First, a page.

I was fortunate enough to roll out of bed at 6 AM today and stroll down my driveway to video SP's first training runs of the 2013/2014 season. The 3 mile 'early season' trail goes right by our house. The thermometer read 29 degrees, there were numerous icy puddles on the trails and a slice of raspberry sky in the east. Perfect!
Leaders of the first team out are Dingle and Waylon. Then come Viper and Chemo in swing, Schmoe and Clyde, Chipper* and Tatfish, Driver* and Iron*, and Woody* and Tug in wheel. Bringing up the rear on the ATV are Aliy and Meghan. Look at those canine and human smiles. (* = yearling)
(Yes, Meghan is back after a busy summer working for Alaska Fire Service and Allen is moose hunting today to stock the freezer for winter.)
I recently interviewed Aliy about the characteristics of these early training runs.
Her main September goal is to mesh the differing physical and mental abilities of the dogs in harness. She says they normally spend most of their time on the basics - harnessing, hooking up to the gangline, getting out of the yard, stopping on the trail, obeying commands, getting along with neighbors, learning the location of their doghouses and knowing to return there after the run. The youngsters will also be absorbing how to run in harness correctly and to pace themselves during the run. Aliy terms this entire list of skills 'Manners'. She is adamant about instilling manners for safety, efficiency and performance. All the dogs, even the older experienced ones, benefit from manners practice after a lazy August.
SP Kennel athletes in training, as of today, are 10 yearlings and 38 racing dogs, ages 2 to 8. Just imagine the differing levels of capability between, for instance, antsy Lydia (just one year old in August) and confident Quito (the serious focused professional). The dogs who participated in the Canine Warriors testing in July are in the best physical condition of all. And Olivia, the new mama, is temporarily on an individualized schedule. The challenge is to make September fun for all levels of fitness and experience.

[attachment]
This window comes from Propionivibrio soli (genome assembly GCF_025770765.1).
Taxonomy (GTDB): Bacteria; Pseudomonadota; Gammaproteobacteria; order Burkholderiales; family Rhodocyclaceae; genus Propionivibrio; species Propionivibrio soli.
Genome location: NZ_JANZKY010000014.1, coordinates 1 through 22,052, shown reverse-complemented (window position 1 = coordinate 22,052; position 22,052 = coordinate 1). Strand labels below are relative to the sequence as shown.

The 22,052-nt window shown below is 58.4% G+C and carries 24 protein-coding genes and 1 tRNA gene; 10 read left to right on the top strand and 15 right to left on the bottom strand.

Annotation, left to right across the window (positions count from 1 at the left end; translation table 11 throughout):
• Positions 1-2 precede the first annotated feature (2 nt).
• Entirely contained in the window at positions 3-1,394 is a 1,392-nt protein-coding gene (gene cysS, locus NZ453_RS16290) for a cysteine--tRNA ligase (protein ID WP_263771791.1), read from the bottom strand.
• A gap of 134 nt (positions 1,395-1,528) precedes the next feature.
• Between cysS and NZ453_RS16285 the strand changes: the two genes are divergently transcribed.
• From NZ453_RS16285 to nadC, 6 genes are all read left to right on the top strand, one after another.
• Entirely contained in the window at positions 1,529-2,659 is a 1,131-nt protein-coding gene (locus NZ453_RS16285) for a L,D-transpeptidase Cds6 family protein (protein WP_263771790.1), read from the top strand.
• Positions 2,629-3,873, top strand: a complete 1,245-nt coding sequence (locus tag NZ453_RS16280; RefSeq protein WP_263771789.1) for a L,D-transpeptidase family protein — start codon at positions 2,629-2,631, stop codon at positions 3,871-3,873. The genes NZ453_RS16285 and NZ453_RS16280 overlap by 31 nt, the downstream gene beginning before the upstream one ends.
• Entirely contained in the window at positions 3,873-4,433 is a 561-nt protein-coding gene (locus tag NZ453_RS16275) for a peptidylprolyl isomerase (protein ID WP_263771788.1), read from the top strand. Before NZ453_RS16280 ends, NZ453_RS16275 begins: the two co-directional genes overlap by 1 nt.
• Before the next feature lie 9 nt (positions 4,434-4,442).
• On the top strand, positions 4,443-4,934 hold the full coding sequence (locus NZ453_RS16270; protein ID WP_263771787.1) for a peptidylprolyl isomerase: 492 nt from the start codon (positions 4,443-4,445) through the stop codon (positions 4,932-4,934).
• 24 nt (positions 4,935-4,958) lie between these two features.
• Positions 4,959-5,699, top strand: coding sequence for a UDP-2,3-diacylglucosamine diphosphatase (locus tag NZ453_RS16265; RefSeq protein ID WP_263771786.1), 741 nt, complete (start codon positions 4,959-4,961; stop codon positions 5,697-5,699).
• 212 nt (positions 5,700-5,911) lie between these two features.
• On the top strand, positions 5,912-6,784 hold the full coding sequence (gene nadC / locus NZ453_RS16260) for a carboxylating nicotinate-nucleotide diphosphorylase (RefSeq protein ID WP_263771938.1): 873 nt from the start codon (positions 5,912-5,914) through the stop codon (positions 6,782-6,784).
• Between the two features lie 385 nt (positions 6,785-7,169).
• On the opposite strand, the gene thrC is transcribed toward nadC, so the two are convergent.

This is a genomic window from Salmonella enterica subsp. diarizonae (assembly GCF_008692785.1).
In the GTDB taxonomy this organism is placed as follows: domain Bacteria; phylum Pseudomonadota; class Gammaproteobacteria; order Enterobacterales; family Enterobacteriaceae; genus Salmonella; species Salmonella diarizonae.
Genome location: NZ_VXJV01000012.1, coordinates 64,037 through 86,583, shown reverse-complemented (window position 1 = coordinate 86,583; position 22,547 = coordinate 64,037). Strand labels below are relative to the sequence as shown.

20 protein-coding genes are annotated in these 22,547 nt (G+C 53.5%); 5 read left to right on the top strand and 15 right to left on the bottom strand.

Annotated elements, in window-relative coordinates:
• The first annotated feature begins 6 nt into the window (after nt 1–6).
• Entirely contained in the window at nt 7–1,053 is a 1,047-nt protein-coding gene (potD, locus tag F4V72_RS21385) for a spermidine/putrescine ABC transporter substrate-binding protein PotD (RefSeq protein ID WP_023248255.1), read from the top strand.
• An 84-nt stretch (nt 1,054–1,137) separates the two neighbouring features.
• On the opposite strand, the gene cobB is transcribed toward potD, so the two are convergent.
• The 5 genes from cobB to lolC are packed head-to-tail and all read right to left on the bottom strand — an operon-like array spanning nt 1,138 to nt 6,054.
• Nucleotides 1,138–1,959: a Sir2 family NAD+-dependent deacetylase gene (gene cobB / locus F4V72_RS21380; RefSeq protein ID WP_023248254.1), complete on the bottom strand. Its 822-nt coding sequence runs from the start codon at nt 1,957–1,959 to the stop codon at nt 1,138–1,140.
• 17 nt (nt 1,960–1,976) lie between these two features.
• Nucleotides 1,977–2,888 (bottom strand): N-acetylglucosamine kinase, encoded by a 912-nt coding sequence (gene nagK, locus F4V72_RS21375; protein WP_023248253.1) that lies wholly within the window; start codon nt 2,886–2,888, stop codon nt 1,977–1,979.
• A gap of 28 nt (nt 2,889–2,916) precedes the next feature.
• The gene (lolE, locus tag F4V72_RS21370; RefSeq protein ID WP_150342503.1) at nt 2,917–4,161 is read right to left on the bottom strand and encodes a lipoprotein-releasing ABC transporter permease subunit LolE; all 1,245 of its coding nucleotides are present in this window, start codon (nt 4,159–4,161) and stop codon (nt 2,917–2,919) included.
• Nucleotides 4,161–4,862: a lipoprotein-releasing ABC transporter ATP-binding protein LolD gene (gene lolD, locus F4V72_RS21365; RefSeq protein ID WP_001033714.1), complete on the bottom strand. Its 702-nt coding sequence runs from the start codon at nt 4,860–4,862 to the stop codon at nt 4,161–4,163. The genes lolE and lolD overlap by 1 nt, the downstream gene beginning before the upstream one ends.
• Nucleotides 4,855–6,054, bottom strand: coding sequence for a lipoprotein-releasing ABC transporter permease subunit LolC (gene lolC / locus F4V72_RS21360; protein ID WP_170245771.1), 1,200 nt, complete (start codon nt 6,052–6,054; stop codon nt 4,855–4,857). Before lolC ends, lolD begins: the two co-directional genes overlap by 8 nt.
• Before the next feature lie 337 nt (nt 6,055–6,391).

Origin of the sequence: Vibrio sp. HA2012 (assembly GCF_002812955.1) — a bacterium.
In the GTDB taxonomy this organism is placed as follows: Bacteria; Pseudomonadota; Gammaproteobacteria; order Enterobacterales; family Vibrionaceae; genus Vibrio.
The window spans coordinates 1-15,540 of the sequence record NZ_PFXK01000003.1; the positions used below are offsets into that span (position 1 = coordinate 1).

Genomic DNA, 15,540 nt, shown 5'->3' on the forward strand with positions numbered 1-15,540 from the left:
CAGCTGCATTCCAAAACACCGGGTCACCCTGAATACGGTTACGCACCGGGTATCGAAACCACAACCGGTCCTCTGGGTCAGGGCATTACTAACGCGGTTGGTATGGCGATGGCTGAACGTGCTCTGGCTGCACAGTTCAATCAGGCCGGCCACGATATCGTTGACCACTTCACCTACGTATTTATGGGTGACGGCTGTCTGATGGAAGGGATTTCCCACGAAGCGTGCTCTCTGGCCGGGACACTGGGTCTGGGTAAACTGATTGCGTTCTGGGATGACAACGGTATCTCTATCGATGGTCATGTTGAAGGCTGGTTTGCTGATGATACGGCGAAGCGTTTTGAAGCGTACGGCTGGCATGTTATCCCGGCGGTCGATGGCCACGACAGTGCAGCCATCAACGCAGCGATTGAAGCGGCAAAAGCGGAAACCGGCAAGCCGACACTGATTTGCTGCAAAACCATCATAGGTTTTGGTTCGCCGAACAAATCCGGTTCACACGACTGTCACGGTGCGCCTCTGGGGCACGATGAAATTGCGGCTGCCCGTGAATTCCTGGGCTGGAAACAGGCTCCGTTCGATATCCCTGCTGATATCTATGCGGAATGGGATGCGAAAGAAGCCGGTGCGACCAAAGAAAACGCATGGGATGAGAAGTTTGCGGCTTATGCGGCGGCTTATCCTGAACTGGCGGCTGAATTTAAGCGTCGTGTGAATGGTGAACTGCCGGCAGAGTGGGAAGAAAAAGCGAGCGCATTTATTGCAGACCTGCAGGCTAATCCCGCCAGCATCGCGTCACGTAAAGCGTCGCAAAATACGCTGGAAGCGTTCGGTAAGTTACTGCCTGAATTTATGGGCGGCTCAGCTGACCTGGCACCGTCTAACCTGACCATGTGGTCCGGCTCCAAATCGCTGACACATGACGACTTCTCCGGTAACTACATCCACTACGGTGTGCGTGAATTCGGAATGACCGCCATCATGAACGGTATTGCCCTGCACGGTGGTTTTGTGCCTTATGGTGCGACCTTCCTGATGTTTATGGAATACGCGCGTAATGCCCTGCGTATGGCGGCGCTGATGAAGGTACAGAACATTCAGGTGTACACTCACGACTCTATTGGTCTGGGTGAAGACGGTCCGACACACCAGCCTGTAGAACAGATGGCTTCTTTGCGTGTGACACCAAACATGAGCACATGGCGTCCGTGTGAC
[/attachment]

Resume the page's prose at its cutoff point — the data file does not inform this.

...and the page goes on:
Aliy says they will begin training using their traditional strong leaders, Quito, Beemer, Dingle, Rambler, Viper. A few weeks into training they will try younger, less experienced leaders. In each team they will pair yearling novices with mature, calm adults who essentially become examples and mentors. For instance, Junior might run beside Pud or Driver might run with Chica. These teaching pairs will be harnessed farther back in the team to be watched more closely. At other times, yearlings will be paired with siblings for comparison. Dogs two years old and older can be paired with anyone. Part of their ongoing training is to run effortlessly with different partners.
So, for this month, the trail will be easy and fun with lots of water to cool off. Each dog will run three to four times a week at 7-8 mph for about 30 minutes. There will be breaks along the way to cool down, to grab a drink, to learn to stand patiently and inevitably to untangle the youngsters who are ecstatic about this new experience.
Controlled chaos? Probably. Lots of fun? Definitely!